EXAMPLE 25 Copolymerization of 3,3,4,4-tetrafluoro-4-heptafluoroisopropoxybutyl acrylate with 2-ethylhexyl acrylate Water and oil repellency tests of acrylate and methacrylate polymers Polymers of 3,3,4,4-tetrafiuoro 4 (heptafluoroisopropoxy) butyl acrylate and methacrylate were evaluated as textile treating agents for use in imparting oil and water repellency to the treated textile.

Water repellencies were measured by the Spray Test Method ASTM D-583-58 wherein water is sprayed against the taut surface of the fabric test specimen under controlled conditions and produces a wetted pattern inican Association of Textile Chemists and Colorists which method is described on pages 87-88 of the Technical Manual and Yearbook of that association for the year 1961. Tihs test is based on an extensive series of interlaboratory tests which showed there is good correlation between the test and 3 commercial dry cleanings in a 4% charged system using perchloroethylene solvent.

The procedure employed in determining the oil-repellency ratings is described, for example, on pages 323-4 of the April, 1962 edition of the'Textile Research Journal. This procedure involves gently placing on the treated fabric drops of mixtures of mineral oil (Nujol) and nheptane in varying proportions. The drops are allowed to stand on the treated fabric undisturbed for 3 minutes. After the 3 minute time period the wetting and penetration of the fabric is visually observed. The number corresponding to the mixture containing the highest percentage of heptane which does not penetrate or wet the fabric is considered to be the oil-repellency rating of the treated fabric.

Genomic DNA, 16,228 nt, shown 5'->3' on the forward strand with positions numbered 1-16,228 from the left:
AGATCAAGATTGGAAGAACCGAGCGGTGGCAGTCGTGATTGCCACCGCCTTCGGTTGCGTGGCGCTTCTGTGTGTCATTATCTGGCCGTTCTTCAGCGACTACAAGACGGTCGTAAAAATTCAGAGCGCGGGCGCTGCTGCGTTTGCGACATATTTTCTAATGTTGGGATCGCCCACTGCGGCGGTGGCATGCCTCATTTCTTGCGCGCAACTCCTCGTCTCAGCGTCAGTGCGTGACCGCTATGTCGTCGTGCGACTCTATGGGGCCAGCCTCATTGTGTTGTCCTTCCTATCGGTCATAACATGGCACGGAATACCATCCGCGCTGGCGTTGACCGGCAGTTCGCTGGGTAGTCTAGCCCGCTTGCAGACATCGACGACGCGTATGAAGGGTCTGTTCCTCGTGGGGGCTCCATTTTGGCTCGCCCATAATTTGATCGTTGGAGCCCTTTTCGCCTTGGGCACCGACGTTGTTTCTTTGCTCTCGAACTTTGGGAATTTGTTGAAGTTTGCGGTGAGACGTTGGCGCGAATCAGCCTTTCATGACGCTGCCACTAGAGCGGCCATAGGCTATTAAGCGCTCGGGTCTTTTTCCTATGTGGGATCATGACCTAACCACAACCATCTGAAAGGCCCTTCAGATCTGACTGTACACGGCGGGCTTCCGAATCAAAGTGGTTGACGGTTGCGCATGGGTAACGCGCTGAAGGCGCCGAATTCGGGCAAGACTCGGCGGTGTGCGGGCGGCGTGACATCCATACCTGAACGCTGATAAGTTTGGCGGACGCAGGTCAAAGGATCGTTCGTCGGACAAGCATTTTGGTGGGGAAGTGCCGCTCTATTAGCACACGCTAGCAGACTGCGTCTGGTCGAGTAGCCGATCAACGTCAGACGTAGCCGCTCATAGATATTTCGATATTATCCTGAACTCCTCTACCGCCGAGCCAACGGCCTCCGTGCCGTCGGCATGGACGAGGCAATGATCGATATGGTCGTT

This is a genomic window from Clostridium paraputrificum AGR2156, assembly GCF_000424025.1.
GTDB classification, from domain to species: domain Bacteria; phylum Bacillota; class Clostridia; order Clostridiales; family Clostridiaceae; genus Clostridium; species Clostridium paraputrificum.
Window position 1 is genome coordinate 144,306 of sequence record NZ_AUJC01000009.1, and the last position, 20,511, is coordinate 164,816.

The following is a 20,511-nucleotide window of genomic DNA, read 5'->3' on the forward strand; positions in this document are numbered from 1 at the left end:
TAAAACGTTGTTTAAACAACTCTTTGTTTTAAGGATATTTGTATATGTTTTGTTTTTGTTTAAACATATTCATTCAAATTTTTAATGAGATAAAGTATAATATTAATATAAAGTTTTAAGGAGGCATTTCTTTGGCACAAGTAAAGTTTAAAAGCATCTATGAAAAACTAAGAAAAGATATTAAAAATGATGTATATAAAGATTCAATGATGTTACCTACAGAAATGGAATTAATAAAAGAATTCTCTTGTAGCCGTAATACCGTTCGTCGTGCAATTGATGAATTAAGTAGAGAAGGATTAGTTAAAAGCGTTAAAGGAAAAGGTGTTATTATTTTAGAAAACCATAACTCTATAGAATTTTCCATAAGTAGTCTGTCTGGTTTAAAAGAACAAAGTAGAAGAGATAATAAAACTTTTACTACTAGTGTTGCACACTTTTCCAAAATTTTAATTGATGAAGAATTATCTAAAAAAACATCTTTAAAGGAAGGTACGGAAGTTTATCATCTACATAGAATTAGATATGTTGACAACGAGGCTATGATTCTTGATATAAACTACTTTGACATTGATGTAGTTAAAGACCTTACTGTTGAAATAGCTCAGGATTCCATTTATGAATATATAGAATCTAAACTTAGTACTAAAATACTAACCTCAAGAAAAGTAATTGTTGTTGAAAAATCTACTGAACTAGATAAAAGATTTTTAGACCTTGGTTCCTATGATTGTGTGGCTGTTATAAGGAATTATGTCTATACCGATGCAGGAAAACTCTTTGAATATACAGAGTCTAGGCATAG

Hydrophobic properties of the treated cloth were determined by Method 22-1961 of the American Association of Textile Chemists and Colorists which is described, for example, on pages 152-153 of the Technical Manual and Yearbook of that association for the year 1961.

Results of the tests are shown in Table I below wherein water and oil repellencies of the test fabric are shown as initially treated, and after repeated washings and dry cleanings. The fabric used was 80" x 80 print cotton cloth.